Lithuania proclaims its independence from the USSR, the first Soviet republic to do so. The Soviet government responded by imposing an oil embargo and economic blockade against the Baltic republic, and later sent troops.
Lithuanians have lived along the Nemen River and the Baltic Sea for some 3,000 years, and during the medieval period Lithuania was one of the largest states in Europe, stretching from present-day European Russia to as far as the Black Sea. In the late 14th century, Lithuania united with Poland in forming a commonwealth, and with the third partition of Poland in 1795, Lithuania was absorbed into Russia.
In the 19th century, a Lithuanian linguistic and cultural revival began, and with the signing of the Treaty of Brest-Levost between Russia and Germany in 1918, Lithuania achieved independence. For the next two decades, however, Poland, Germany, and the USSR all interfered with Lithuania’s affairs. In 1940, Soviet forces occupied the country, but in 1941 the Nazis replaced them. During World War II, many Lithuanians fought alongside the Germans against the Soviet Union, but by 1944 the country was liberated and a pro-Soviet communist regime was installed.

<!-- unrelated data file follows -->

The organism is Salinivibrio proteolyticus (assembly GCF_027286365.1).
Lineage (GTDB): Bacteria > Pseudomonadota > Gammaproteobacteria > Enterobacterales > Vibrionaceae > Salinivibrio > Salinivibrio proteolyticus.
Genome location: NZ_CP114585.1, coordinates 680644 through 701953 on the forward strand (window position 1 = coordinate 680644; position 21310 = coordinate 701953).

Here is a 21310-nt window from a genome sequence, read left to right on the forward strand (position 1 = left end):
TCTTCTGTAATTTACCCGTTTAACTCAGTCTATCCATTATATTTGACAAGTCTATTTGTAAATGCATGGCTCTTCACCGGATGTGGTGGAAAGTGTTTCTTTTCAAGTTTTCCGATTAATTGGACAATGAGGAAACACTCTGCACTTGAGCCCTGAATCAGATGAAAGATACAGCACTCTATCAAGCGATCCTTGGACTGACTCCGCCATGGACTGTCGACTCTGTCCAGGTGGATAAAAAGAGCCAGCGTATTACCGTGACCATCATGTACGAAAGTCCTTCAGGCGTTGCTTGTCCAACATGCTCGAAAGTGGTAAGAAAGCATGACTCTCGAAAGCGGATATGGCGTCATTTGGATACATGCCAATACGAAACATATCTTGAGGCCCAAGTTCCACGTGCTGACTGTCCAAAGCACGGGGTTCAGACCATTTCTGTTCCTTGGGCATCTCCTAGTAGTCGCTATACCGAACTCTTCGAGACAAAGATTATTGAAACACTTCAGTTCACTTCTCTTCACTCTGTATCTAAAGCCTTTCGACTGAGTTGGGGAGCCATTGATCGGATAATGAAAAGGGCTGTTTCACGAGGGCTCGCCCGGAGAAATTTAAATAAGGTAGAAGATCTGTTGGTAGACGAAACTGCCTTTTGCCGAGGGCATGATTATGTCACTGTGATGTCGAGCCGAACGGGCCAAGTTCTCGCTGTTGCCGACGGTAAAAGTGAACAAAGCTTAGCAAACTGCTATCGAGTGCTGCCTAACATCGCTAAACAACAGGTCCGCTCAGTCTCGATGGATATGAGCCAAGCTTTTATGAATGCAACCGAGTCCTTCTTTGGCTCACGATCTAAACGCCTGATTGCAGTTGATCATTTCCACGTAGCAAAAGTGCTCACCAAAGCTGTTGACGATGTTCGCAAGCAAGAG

In the late 1980s, Soviet leader Mikhail Gorbachev’s policy of glasnost, or “openness,” led Lithuania to reassert its identity, and on March 11, 1990, formal independence was proclaimed. Sajudis, a non-communist coalition established in 1988, subsequently won control of the Lithuanian parliament and Vytautas Landsbergis became Lithuania’s first post-Soviet head of state. In January 1991, Soviet paratroopers and tanks invaded Vilnius, the Lithuanian capital, beginning a standoff that lasted until September 6, 1991, when the crumbling Soviet Union agreed to grant independence to Lithuania and the other Baltic republics of Estonia and Latvia.